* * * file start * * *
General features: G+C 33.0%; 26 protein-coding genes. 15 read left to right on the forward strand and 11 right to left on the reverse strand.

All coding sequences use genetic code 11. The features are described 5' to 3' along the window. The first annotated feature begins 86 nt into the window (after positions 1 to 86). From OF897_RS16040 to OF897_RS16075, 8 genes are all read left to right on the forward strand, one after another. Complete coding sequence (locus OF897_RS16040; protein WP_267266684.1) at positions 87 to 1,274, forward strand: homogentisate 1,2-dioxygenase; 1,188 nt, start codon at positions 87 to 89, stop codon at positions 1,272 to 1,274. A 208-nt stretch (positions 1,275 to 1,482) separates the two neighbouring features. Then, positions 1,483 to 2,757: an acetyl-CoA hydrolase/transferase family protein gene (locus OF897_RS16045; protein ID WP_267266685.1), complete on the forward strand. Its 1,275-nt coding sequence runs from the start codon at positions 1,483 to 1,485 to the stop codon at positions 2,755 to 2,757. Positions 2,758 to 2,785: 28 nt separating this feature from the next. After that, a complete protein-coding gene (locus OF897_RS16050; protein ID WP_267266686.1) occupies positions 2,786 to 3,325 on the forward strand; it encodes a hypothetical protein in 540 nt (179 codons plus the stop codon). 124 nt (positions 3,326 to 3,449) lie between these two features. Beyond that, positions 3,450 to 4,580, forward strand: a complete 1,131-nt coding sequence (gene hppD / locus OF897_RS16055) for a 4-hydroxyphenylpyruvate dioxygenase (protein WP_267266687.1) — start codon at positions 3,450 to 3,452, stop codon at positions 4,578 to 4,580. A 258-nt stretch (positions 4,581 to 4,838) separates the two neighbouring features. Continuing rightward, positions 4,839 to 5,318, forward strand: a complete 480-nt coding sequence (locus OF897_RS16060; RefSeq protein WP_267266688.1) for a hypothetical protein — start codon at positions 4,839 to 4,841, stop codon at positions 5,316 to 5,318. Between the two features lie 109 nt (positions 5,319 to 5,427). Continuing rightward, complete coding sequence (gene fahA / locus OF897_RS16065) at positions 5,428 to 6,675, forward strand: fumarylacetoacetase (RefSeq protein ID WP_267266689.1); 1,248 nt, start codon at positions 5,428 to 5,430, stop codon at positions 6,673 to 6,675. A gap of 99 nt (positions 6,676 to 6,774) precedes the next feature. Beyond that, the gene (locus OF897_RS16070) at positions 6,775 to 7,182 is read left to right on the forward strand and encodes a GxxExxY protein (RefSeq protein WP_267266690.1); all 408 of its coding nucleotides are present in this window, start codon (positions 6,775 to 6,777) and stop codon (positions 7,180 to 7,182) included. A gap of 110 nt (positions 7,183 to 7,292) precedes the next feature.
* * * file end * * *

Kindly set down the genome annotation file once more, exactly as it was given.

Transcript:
General features: G+C 33.0%; 26 protein-coding genes. 15 read left to right on the forward strand and 11 right to left on the reverse strand.

All coding sequences use genetic code 11. The features are described 5' to 3' along the window. The first annotated feature begins 86 nt into the window (after positions 1 to 86). From OF897_RS16040 to OF897_RS16075, 8 genes are all read left to right on the forward strand, one after another. Complete coding sequence (locus OF897_RS16040; protein WP_267266684.1) at positions 87 to 1,274, forward strand: homogentisate 1,2-dioxygenase; 1,188 nt, start codon at positions 87 to 89, stop codon at positions 1,272 to 1,274. A 208-nt stretch (positions 1,275 to 1,482) separates the two neighbouring features. Then, positions 1,483 to 2,757: an acetyl-CoA hydrolase/transferase family protein gene (locus OF897_RS16045; protein ID WP_267266685.1), complete on the forward strand. Its 1,275-nt coding sequence runs from the start codon at positions 1,483 to 1,485 to the stop codon at positions 2,755 to 2,757. Positions 2,758 to 2,785: 28 nt separating this feature from the next. After that, a complete protein-coding gene (locus OF897_RS16050; protein ID WP_267266686.1) occupies positions 2,786 to 3,325 on the forward strand; it encodes a hypothetical protein in 540 nt (179 codons plus the stop codon). 124 nt (positions 3,326 to 3,449) lie between these two features. Beyond that, positions 3,450 to 4,580, forward strand: a complete 1,131-nt coding sequence (gene hppD / locus OF897_RS16055) for a 4-hydroxyphenylpyruvate dioxygenase (protein WP_267266687.1) — start codon at positions 3,450 to 3,452, stop codon at positions 4,578 to 4,580. A 258-nt stretch (positions 4,581 to 4,838) separates the two neighbouring features. Continuing rightward, positions 4,839 to 5,318, forward strand: a complete 480-nt coding sequence (locus OF897_RS16060; RefSeq protein WP_267266688.1) for a hypothetical protein — start codon at positions 4,839 to 4,841, stop codon at positions 5,316 to 5,318. Between the two features lie 109 nt (positions 5,319 to 5,427). Continuing rightward, complete coding sequence (gene fahA / locus OF897_RS16065) at positions 5,428 to 6,675, forward strand: fumarylacetoacetase (RefSeq protein ID WP_267266689.1); 1,248 nt, start codon at positions 5,428 to 5,430, stop codon at positions 6,673 to 6,675. A gap of 99 nt (positions 6,676 to 6,774) precedes the next feature. Beyond that, the gene (locus OF897_RS16070) at positions 6,775 to 7,182 is read left to right on the forward strand and encodes a GxxExxY protein (RefSeq protein WP_267266690.1); all 408 of its coding nucleotides are present in this window, start codon (positions 6,775 to 6,777) and stop codon (positions 7,180 to 7,182) included. A gap of 110 nt (positions 7,183 to 7,292) precedes the next feature.